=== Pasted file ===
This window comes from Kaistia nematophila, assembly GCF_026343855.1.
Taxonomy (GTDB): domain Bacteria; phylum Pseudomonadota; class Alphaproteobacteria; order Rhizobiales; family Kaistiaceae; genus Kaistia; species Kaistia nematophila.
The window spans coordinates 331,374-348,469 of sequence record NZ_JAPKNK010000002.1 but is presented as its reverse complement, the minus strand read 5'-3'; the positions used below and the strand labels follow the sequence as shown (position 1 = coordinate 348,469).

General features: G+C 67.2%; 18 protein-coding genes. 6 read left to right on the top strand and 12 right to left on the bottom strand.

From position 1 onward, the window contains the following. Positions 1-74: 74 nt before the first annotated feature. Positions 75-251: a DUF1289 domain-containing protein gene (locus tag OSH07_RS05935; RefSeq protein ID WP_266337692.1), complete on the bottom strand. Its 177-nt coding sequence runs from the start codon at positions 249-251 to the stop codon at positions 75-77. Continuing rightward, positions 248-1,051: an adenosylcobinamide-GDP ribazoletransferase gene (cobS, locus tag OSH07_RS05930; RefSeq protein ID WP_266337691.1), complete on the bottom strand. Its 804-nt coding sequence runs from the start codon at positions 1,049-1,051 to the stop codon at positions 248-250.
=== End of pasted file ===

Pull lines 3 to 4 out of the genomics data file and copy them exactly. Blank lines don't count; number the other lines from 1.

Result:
The window spans coordinates 331,374-348,469 of sequence record NZ_JAPKNK010000002.1 but is presented as its reverse complement, the minus strand read 5'-3'; the positions used below and the strand labels follow the sequence as shown (position 1 = coordinate 348,469).

General features: G+C 67.2%; 18 protein-coding genes. 6 read left to right on the top strand and 12 right to left on the bottom strand.